Child Welfare Quality Improvement Center for Workforce Development (QIC-WD)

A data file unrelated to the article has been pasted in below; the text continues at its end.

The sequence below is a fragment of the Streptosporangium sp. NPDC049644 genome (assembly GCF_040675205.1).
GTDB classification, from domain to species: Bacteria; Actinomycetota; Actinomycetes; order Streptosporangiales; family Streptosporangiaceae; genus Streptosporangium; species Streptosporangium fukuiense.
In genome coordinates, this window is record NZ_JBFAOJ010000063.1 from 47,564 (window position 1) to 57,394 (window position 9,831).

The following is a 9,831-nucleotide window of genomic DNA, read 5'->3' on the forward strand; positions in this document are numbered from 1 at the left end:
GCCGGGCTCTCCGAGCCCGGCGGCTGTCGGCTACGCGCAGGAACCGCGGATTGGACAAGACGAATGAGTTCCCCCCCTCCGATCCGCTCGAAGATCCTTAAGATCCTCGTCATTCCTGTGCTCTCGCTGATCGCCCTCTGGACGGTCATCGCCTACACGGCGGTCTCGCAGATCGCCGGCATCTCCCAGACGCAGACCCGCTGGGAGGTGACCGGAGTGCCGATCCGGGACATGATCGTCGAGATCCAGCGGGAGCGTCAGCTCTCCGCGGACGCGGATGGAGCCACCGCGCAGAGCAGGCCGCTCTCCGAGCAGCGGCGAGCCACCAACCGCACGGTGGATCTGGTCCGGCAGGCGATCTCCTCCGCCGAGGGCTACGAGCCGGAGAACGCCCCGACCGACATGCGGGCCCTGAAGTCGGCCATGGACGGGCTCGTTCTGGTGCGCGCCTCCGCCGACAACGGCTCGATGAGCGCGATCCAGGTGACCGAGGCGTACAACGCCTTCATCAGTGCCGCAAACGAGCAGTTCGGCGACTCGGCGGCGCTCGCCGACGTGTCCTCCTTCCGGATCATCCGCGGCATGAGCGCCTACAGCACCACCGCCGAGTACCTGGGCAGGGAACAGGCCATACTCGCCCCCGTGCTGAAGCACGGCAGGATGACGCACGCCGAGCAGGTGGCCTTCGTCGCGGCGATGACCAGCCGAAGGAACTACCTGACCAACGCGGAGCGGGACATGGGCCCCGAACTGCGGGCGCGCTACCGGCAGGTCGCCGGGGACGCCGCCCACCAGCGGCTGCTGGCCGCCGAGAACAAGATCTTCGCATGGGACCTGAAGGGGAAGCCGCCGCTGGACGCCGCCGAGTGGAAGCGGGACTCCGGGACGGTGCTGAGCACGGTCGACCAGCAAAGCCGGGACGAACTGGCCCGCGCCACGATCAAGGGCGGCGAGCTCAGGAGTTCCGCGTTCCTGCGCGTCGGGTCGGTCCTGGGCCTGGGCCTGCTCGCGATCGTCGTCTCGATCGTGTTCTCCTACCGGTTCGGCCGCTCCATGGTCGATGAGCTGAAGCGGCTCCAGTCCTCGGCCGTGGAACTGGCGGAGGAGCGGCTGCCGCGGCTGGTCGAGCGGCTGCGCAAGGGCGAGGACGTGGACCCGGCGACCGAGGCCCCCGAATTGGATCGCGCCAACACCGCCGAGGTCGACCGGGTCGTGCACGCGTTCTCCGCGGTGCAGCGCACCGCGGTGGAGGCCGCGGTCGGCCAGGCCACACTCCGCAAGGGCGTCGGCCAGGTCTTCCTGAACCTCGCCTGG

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What are biodata measures? Biodata measures are hiring tools that assess a variety of biographical or background data about job candidates. When they were first developed, biodata measures included objective and verifiable questions about a person’s background and history (e.g., education level, number of siblings, job history), but over time they have come to include more subjective questions similar to those found on personality tests (e.g., attitudes, interests, recreational activities, education, and work experiences and preferences) (Schmitt & Golubovich, 2013). They are typically administered using a paper-and-pencil or online-survey format (Breaugh, 2009), and the response options can be yes-no, multiple choice, multiple response (i.e., more than one answer selected), or rating scales (e.g., how often, how much, how likely) (Owens, 1976). Example items include “When reading for pleasure, what type of literature do you read?” (Schmitt & Golubovich, 2013), “In the past year, how many hours of volunteer work did you perform?” (Schmitt & Golubovich, 2013), or “How often has making lists been a part of your regular routine?” (Mumford, Costanza, Connelly, & Johnson, 1996). How are biodata measures developed and scored? The first step for developing a biodata measure is to generate a pool of items that assess past behaviors or underlying constructs believed to be associated with job success for a given role. For example, if the job requires learning a lot of information and demonstrating critical thinking, questions about school performance may be relevant. If the goal is to predict tenure or turnover, questions about previous work history or perseverance may be relevant. The item pool is typically vetted by a group of experts familiar with the job within the organization. Using one of a variety of validation methods to establish the appropriateness and value of each item, weights are then assigned to certain responses to develop a scoring key (Schmitt & Golubovich, 2013; van Rijn, 1992). The development and validation process is fairly laborious and rigorous (e.g., Mumford et al., 1996) and generally requires data from a large number of either employees or applicants (Hunter & Hunter, 1984). Why are biodata measures valuable? Biodata measures are valuable because they are relatively strong predictors of job performance across a wide range of jobs and industries (Bliesener, 1996; Hunter & Hunter, 1984; Rothstein Schmidt, Owens, & Sparks, 1990). They are also relatively strong predictors of promotion status, March 18, 2020 training success, and job tenure (Hunter & Hunter, 1984). Biodata measures are most effective when tailor-made for the organization and outcome measure at hand (Bliesener, 1996). Relative to other hiring assessments, job applicants tend to perceive biodata measures as moderately favorable (Anderson, Salgado, & Hülsheger, 2010; Hausknecht, Day, & Thomas, 2004). Though no meta-analyses have compared applicant reactions to different types of biodata questions, researchers advise that applicant reactions will likely be more positive when overly personal questions are avoided and when questions are verifiable and closely aligned with job-relevant knowledge and skills (Schmitt & Golubovich, 2013; van Rijn, 1992). What are the critiques of biodata measures? It should be noted that biodata measures have been subject to criticism over the decades. One objection is that they encompass a wide range of underlying psychological constructs, thus making it difficult to compare one biodata scale to another and to understand why a given biodata measure is predictive of an outcome (Bliesener, 1996; van Rijn, 1992). In addition, the most common method of developing biodata measures capitalizes on chance, which can result in users making decisions based on irrelevant factors (Bliesener, 1996; Hunter & Hunter, 1984). There is also evidence to suggest that some biodata items may be prone to applicant faking, particularly when the desirable answer is apparent (see Schmitt & Golubovich, 2013 for a review). Perhaps most importantly, there are legal implications to consider, as some biodata questions may constitute an invasion of privacy or be indicators of membership in a protected class (Hunter & Hunter, 1984; Schmitt & Golubovich, 2013). Despite the criticism, there are advocates who argue that the deficiencies can be avoided or minimized, particularly relative to other hiring tools, resulting in measures that are among the best predictors of job performance (Mumford, Barrett, & Hester, 2012). QIC-WD Takeaways ► Biodata measures can be useful hiring tools that lead to higher job or training performance among new hires. ► There are no meta-analyses assessing the relationship between biodata and turnover. Because biodata has been predictive of performance, it is possible that the use of biodata measures in a hiring process may reduce involuntary turnover caused by poor performance, but research is needed to test that question. There is also reason to believe that they can be predictive of voluntary turnover. ► The development and validation process for biodata measures is extensive. ► Because biodata measures can assess many different constructs, it is unclear which specific biodata questions are the best predictors of job performance and why. ► Biodata measures tend to be relatively well received by job applicants. ► More research is needed to determine the value of biodata specifically for child welfare professionals.